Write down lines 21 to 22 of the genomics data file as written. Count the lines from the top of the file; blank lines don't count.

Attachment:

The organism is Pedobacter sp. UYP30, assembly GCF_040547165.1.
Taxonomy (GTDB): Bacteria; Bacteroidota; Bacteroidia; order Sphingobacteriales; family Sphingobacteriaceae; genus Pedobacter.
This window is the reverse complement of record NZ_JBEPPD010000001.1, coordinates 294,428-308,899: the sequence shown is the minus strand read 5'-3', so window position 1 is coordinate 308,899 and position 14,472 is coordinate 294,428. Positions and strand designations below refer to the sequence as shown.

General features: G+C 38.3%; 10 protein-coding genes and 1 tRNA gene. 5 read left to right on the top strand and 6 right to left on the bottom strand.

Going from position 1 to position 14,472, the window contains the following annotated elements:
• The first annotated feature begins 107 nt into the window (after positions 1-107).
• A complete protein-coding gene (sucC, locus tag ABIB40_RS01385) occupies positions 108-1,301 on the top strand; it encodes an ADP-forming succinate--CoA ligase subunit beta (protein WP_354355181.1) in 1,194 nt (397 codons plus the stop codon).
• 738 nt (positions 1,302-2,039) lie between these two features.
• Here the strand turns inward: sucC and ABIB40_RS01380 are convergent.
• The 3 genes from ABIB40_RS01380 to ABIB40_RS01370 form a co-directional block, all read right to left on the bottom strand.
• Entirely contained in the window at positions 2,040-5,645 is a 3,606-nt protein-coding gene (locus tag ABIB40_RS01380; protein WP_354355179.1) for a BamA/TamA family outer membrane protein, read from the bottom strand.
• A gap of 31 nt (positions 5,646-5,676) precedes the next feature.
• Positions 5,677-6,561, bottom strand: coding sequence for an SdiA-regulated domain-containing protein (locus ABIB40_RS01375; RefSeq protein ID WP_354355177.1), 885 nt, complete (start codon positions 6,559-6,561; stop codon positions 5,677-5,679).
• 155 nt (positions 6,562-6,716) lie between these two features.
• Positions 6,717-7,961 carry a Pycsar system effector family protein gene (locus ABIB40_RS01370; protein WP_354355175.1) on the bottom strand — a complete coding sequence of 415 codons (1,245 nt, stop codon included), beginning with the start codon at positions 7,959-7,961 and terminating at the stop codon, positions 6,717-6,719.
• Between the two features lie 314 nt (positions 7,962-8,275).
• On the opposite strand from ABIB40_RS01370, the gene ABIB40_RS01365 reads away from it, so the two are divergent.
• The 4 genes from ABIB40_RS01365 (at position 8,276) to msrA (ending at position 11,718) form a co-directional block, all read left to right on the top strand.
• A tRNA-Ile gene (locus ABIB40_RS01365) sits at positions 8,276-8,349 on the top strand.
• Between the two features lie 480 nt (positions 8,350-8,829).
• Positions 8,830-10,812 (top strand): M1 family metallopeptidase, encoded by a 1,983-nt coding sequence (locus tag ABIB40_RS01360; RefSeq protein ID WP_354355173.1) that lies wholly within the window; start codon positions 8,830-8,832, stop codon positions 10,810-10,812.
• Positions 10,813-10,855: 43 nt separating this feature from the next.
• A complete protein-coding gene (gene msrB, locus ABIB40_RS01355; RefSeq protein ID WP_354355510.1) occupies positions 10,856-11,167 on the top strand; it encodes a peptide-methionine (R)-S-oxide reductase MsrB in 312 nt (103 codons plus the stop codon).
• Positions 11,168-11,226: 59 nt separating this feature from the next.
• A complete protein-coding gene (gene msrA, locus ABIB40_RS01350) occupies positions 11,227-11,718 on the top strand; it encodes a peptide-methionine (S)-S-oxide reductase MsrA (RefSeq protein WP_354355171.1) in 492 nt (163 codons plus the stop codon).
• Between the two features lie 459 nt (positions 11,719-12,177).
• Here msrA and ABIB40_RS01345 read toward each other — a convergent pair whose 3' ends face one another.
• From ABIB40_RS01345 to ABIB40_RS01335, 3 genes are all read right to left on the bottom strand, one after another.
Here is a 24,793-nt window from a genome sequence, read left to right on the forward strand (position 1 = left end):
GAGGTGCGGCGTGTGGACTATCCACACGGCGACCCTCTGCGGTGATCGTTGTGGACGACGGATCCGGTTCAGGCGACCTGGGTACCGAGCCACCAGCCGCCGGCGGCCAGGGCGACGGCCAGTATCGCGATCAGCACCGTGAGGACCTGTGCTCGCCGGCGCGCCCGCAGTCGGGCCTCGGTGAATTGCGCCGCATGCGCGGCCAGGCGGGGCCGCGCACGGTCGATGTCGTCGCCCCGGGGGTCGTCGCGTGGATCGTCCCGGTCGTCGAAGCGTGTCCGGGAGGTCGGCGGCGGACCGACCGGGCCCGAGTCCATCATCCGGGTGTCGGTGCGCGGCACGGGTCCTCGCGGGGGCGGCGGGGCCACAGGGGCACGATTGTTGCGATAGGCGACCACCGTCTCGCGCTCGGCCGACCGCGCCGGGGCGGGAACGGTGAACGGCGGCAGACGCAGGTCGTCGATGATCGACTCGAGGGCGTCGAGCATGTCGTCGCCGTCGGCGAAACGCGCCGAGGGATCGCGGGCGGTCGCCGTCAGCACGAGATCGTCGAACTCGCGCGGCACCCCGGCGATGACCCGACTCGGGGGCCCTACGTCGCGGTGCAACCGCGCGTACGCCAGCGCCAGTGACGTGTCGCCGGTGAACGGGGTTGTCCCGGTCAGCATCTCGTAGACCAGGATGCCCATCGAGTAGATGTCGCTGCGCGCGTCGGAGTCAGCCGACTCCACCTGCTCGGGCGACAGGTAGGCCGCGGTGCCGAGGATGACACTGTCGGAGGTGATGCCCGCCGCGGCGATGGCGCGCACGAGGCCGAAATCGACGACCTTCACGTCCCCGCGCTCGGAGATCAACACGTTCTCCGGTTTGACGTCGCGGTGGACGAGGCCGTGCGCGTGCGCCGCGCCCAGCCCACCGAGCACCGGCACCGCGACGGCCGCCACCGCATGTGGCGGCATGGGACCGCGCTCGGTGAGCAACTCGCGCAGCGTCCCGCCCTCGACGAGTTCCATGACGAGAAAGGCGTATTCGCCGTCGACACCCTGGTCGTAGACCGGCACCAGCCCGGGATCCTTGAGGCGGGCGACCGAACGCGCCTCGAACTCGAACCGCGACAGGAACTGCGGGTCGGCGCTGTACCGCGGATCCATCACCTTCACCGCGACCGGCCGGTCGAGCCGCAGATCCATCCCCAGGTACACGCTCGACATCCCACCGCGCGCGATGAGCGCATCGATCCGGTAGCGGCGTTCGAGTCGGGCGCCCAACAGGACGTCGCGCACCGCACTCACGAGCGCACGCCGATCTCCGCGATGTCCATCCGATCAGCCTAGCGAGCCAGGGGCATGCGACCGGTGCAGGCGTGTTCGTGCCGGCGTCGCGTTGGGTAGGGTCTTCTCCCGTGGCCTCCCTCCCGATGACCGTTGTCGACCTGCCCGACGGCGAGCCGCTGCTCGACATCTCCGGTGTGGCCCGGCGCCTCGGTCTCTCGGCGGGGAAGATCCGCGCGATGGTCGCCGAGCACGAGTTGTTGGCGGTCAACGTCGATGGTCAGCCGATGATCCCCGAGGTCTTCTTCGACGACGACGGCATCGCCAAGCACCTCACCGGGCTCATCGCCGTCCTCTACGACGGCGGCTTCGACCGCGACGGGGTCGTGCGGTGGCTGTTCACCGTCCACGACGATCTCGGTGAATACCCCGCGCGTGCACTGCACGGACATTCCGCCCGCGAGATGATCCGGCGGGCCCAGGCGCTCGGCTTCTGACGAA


• Positions 8,830-10,812 (top strand): M1 family metallopeptidase, encoded by a 1,983-nt coding sequence (locus tag ABIB40_RS01360; RefSeq protein ID WP_354355173.1) that lies wholly within the window; start codon positions 8,830-8,832, stop codon positions 10,810-10,812.
• Positions 10,813-10,855: 43 nt separating this feature from the next.